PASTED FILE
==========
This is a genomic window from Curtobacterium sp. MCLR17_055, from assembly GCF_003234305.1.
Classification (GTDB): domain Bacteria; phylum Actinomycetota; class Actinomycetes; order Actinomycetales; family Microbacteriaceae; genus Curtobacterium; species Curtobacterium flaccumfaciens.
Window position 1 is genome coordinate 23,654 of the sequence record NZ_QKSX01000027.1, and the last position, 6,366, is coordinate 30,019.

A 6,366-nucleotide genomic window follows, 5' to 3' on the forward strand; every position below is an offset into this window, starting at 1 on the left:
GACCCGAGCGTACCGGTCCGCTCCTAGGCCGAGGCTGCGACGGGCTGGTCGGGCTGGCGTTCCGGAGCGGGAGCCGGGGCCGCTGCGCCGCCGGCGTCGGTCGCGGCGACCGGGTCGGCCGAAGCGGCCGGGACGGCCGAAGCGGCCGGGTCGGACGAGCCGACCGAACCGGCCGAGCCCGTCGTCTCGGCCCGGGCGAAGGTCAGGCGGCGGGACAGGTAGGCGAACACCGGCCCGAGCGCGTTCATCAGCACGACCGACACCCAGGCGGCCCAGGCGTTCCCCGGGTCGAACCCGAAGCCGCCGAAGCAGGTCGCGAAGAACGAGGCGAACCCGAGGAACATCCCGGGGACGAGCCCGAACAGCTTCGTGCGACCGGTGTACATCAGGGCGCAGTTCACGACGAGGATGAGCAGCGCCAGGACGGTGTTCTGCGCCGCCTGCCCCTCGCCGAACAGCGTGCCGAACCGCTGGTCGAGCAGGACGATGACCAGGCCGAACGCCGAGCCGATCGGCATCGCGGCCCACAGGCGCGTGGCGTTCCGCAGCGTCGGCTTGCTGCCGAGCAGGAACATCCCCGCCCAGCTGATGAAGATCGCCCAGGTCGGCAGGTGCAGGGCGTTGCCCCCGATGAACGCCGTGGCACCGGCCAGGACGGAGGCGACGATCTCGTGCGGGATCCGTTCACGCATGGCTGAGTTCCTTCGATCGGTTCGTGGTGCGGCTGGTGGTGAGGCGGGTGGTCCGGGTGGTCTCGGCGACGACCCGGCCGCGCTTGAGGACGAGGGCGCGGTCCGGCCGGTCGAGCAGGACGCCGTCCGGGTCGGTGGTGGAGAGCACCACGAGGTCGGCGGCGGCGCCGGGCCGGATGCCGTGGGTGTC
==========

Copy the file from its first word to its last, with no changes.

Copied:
This is a genomic window from Curtobacterium sp. MCLR17_055, from assembly GCF_003234305.1.
Classification (GTDB): domain Bacteria; phylum Actinomycetota; class Actinomycetes; order Actinomycetales; family Microbacteriaceae; genus Curtobacterium; species Curtobacterium flaccumfaciens.
Window position 1 is genome coordinate 23,654 of the sequence record NZ_QKSX01000027.1, and the last position, 6,366, is coordinate 30,019.

A 6,366-nucleotide genomic window follows, 5' to 3' on the forward strand; every position below is an offset into this window, starting at 1 on the left:
GACCCGAGCGTACCGGTCCGCTCCTAGGCCGAGGCTGCGACGGGCTGGTCGGGCTGGCGTTCCGGAGCGGGAGCCGGGGCCGCTGCGCCGCCGGCGTCGGTCGCGGCGACCGGGTCGGCCGAAGCGGCCGGGACGGCCGAAGCGGCCGGGTCGGACGAGCCGACCGAACCGGCCGAGCCCGTCGTCTCGGCCCGGGCGAAGGTCAGGCGGCGGGACAGGTAGGCGAACACCGGCCCGAGCGCGTTCATCAGCACGACCGACACCCAGGCGGCCCAGGCGTTCCCCGGGTCGAACCCGAAGCCGCCGAAGCAGGTCGCGAAGAACGAGGCGAACCCGAGGAACATCCCGGGGACGAGCCCGAACAGCTTCGTGCGACCGGTGTACATCAGGGCGCAGTTCACGACGAGGATGAGCAGCGCCAGGACGGTGTTCTGCGCCGCCTGCCCCTCGCCGAACAGCGTGCCGAACCGCTGGTCGAGCAGGACGATGACCAGGCCGAACGCCGAGCCGATCGGCATCGCGGCCCACAGGCGCGTGGCGTTCCGCAGCGTCGGCTTGCTGCCGAGCAGGAACATCCCCGCCCAGCTGATGAAGATCGCCCAGGTCGGCAGGTGCAGGGCGTTGCCCCCGATGAACGCCGTGGCACCGGCCAGGACGGAGGCGACGATCTCGTGCGGGATCCGTTCACGCATGGCTGAGTTCCTTCGATCGGTTCGTGGTGCGGCTGGTGGTGAGGCGGGTGGTCCGGGTGGTCTCGGCGACGACCCGGCCGCGCTTGAGGACGAGGGCGCGGTCCGGCCGGTCGAGCAGGACGCCGTCCGGGTCGGTGGTGGAGAGCACCACGAGGTCGGCGGCGGCGCCGGGCCGGATGCCGTGGGTGTC